Louis began playing piano with his brother at age 7, but it didn't hold his interest. One day his father handed him a pair of drumsticks to keep him busy and Louis discovered his philous. He had found his true love. "My father gave me a set of drums when I turned 10. Practicing became difficult, because after my parents separated, we moved with our mother to a place where we lived upstairs over other tenants. I used to play so often that when the neighbors heard me come home they began banging on the pipes before I could even get upstairs to practice. They knew what was getting ready to happen," chuckled the musician. "Something about the drums turned me on. I could open up the drum case and just the smell of them would knock me out. I simply loved them."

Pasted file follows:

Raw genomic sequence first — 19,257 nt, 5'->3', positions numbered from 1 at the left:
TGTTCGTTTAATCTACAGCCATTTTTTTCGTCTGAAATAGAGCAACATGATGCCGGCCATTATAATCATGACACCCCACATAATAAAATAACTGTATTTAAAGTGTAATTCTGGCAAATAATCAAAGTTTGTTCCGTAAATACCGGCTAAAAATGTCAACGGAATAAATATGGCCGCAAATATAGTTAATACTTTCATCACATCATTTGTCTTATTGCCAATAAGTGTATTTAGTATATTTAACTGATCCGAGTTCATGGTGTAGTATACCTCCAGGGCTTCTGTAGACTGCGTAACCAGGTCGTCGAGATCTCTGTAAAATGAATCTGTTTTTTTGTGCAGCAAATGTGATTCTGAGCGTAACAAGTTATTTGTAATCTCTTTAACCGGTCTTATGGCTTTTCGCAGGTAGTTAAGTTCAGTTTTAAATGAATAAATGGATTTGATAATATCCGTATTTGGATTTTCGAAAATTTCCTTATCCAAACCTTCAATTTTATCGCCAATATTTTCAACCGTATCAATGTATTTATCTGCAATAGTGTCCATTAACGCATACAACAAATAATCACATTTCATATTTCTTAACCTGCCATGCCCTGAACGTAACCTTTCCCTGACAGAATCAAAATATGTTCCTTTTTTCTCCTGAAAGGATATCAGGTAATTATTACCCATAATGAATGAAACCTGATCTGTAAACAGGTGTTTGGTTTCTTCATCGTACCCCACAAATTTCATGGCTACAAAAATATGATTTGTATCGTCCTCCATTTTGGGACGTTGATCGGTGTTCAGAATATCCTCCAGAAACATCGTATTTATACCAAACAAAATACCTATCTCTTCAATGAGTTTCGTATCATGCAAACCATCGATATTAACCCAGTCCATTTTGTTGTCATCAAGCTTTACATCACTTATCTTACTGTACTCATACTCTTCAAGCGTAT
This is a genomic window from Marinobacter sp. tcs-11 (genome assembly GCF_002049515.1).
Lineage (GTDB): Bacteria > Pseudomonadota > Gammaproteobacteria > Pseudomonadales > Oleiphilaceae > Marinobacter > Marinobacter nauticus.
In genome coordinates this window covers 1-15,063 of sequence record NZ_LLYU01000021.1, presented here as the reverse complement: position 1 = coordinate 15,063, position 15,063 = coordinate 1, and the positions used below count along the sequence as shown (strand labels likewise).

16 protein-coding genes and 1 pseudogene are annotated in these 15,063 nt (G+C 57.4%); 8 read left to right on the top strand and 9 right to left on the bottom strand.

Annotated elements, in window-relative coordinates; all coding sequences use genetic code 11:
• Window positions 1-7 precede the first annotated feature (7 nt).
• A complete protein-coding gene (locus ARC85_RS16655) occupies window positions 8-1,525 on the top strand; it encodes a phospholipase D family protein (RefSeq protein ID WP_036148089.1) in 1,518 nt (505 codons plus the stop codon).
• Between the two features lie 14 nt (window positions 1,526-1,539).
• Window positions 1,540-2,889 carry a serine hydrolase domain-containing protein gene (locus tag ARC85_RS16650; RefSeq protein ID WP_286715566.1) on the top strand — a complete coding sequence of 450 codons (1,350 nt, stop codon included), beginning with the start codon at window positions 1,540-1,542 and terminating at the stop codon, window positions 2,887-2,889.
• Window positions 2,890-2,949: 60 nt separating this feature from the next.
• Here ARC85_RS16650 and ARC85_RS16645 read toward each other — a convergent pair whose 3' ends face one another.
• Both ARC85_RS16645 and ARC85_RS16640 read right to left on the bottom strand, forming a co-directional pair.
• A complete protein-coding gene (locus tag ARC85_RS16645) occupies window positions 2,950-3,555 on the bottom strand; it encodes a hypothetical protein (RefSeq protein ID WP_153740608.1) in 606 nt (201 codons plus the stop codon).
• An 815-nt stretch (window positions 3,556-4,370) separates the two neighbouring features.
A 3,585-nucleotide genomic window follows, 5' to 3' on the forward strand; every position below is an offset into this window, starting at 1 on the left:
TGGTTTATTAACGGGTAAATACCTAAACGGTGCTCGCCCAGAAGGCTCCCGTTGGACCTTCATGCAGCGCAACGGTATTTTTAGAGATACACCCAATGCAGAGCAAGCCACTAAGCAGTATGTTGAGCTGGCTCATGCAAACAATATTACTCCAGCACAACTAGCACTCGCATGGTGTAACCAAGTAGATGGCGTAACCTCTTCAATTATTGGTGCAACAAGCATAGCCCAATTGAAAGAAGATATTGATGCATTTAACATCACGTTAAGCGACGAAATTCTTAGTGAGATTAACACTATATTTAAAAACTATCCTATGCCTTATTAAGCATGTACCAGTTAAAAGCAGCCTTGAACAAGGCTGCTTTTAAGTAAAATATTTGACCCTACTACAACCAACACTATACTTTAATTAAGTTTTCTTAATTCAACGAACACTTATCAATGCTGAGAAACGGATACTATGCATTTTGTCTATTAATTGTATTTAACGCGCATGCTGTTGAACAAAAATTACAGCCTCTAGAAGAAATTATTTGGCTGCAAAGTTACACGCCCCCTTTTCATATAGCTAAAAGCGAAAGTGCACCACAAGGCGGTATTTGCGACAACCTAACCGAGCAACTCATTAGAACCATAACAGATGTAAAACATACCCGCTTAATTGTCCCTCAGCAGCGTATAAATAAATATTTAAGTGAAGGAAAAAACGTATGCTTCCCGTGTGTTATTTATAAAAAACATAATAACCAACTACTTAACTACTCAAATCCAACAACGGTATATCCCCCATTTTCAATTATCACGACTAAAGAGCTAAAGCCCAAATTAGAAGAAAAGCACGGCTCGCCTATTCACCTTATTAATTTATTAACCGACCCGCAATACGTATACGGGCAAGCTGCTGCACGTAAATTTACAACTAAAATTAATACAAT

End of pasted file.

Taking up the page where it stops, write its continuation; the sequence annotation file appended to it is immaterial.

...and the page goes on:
When Hayes became a teen his mother bought a house. He was free at last to play his drums. He stored them in the basement along with a piano and vibraphones. "I was having a ball down in the basement playing my drums until I was fortunate enough to secure a gig with the husband of a friend of my mother who owned a nightclub where teenagers hung out."
Hayes played several teen clubs and then performed at a place called Klein's Show Bar where he met Yusef Lateef. "Lateef gave me a 6 week trial and then hired me. I worked for him for over a year before he found out I was underage and let me go. 21, was the legal age to work in nightclubs and I was 18. The time spent with Lateef, however, was a good period for me because I was able to play with very professional people. It enabled me to hone my skills," recalled the drummer.